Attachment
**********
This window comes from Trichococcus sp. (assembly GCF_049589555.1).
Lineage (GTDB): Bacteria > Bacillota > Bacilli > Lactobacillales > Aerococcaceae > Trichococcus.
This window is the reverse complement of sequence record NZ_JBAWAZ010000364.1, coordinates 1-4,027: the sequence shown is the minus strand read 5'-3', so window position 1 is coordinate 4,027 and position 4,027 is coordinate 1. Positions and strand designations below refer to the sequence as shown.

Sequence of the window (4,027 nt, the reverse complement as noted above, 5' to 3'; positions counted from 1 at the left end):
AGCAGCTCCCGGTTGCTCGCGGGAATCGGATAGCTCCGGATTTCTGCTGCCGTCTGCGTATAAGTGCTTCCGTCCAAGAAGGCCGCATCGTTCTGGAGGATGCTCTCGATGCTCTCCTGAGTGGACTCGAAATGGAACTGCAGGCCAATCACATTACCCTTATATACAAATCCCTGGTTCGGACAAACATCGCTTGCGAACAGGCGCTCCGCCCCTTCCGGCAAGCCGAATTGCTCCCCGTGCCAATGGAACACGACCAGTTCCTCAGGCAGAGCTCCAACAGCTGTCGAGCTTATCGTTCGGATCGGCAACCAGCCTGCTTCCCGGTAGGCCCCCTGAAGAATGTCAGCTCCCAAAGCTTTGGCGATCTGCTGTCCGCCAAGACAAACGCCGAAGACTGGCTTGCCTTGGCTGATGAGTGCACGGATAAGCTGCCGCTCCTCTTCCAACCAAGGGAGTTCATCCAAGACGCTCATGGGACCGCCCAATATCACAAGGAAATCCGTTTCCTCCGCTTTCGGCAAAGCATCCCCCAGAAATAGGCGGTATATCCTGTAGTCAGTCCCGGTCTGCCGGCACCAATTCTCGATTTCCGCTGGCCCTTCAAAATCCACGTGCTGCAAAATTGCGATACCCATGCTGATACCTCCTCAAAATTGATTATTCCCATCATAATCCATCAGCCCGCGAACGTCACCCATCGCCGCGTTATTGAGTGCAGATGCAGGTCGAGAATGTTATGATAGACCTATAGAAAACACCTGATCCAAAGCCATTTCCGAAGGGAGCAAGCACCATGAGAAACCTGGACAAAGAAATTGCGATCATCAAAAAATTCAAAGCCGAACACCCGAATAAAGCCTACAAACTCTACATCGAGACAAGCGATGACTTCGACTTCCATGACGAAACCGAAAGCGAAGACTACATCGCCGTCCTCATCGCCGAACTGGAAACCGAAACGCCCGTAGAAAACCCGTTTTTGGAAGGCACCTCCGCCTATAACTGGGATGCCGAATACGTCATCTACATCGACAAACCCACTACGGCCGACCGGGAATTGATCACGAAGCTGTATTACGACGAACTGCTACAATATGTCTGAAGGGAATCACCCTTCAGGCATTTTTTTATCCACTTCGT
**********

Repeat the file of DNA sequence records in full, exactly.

This window comes from Trichococcus sp. (assembly GCF_049589555.1).
Lineage (GTDB): Bacteria > Bacillota > Bacilli > Lactobacillales > Aerococcaceae > Trichococcus.
This window is the reverse complement of sequence record NZ_JBAWAZ010000364.1, coordinates 1-4,027: the sequence shown is the minus strand read 5'-3', so window position 1 is coordinate 4,027 and position 4,027 is coordinate 1. Positions and strand designations below refer to the sequence as shown.

Sequence of the window (4,027 nt, the reverse complement as noted above, 5' to 3'; positions counted from 1 at the left end):
AGCAGCTCCCGGTTGCTCGCGGGAATCGGATAGCTCCGGATTTCTGCTGCCGTCTGCGTATAAGTGCTTCCGTCCAAGAAGGCCGCATCGTTCTGGAGGATGCTCTCGATGCTCTCCTGAGTGGACTCGAAATGGAACTGCAGGCCAATCACATTACCCTTATATACAAATCCCTGGTTCGGACAAACATCGCTTGCGAACAGGCGCTCCGCCCCTTCCGGCAAGCCGAATTGCTCCCCGTGCCAATGGAACACGACCAGTTCCTCAGGCAGAGCTCCAACAGCTGTCGAGCTTATCGTTCGGATCGGCAACCAGCCTGCTTCCCGGTAGGCCCCCTGAAGAATGTCAGCTCCCAAAGCTTTGGCGATCTGCTGTCCGCCAAGACAAACGCCGAAGACTGGCTTGCCTTGGCTGATGAGTGCACGGATAAGCTGCCGCTCCTCTTCCAACCAAGGGAGTTCATCCAAGACGCTCATGGGACCGCCCAATATCACAAGGAAATCCGTTTCCTCCGCTTTCGGCAAAGCATCCCCCAGAAATAGGCGGTATATCCTGTAGTCAGTCCCGGTCTGCCGGCACCAATTCTCGATTTCCGCTGGCCCTTCAAAATCCACGTGCTGCAAAATTGCGATACCCATGCTGATACCTCCTCAAAATTGATTATTCCCATCATAATCCATCAGCCCGCGAACGTCACCCATCGCCGCGTTATTGAGTGCAGATGCAGGTCGAGAATGTTATGATAGACCTATAGAAAACACCTGATCCAAAGCCATTTCCGAAGGGAGCAAGCACCATGAGAAACCTGGACAAAGAAATTGCGATCATCAAAAAATTCAAAGCCGAACACCCGAATAAAGCCTACAAACTCTACATCGAGACAAGCGATGACTTCGACTTCCATGACGAAACCGAAAGCGAAGACTACATCGCCGTCCTCATCGCCGAACTGGAAACCGAAACGCCCGTAGAAAACCCGTTTTTGGAAGGCACCTCCGCCTATAACTGGGATGCCGAATACGTCATCTACATCGACAAACCCACTACGGCCGACCGGGAATTGATCACGAAGCTGTATTACGACGAACTGCTACAATATGTCTGAAGGGAATCACCCTTCAGGCATTTTTTTATCCACTTCGT